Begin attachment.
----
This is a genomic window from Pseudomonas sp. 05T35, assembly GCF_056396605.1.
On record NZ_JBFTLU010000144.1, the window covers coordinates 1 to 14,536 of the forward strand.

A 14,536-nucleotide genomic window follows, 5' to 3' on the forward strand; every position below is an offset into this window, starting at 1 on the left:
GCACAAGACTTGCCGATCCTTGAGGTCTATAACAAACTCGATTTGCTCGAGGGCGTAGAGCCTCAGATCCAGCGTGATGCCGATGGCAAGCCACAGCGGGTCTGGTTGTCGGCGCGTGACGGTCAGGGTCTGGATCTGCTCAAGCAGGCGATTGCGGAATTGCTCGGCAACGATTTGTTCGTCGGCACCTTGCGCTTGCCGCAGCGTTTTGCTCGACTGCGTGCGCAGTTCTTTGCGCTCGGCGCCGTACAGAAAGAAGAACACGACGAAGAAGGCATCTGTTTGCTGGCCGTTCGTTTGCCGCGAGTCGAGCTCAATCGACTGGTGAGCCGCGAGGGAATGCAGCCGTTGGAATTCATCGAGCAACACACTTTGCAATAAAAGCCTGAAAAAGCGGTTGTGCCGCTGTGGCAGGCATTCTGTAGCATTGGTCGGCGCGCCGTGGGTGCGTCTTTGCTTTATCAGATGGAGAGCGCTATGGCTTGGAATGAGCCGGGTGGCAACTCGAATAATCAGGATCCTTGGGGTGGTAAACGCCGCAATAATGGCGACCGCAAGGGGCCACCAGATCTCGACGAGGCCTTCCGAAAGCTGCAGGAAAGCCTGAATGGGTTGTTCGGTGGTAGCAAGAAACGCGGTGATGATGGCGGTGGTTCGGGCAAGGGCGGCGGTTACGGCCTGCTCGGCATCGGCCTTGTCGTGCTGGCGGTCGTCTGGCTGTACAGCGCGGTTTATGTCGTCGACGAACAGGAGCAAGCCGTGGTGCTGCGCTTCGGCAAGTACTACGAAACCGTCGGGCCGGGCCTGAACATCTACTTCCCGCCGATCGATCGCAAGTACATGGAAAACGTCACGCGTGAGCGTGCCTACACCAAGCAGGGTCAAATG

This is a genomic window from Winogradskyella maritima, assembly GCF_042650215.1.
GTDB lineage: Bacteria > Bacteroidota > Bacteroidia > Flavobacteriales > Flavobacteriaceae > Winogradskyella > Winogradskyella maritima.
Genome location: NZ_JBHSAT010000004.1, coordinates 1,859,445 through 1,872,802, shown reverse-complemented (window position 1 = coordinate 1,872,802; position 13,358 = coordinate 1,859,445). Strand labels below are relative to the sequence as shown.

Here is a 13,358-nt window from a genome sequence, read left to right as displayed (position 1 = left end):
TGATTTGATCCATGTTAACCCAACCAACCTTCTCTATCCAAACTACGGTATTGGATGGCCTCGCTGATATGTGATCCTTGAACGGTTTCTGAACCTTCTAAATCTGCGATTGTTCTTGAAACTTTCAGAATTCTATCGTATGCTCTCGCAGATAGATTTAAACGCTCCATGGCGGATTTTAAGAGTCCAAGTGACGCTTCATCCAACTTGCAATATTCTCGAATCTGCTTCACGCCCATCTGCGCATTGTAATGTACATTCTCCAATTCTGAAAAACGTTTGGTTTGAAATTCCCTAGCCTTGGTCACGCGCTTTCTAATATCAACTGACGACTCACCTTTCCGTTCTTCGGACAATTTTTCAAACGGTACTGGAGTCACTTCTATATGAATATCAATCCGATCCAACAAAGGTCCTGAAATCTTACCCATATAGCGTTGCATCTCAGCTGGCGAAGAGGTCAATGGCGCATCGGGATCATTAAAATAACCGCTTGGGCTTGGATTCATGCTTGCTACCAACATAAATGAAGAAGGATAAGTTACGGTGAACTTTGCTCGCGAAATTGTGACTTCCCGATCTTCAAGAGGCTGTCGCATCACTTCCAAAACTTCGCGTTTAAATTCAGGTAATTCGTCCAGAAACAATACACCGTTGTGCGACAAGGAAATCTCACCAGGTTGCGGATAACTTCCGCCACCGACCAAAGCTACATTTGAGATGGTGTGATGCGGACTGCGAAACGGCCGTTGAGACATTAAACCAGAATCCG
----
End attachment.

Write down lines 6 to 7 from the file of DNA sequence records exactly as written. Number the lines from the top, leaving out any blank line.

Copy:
GTDB lineage: Bacteria > Bacteroidota > Bacteroidia > Flavobacteriales > Flavobacteriaceae > Winogradskyella > Winogradskyella maritima.
Genome location: NZ_JBHSAT010000004.1, coordinates 1,859,445 through 1,872,802, shown reverse-complemented (window position 1 = coordinate 1,872,802; position 13,358 = coordinate 1,859,445). Strand labels below are relative to the sequence as shown.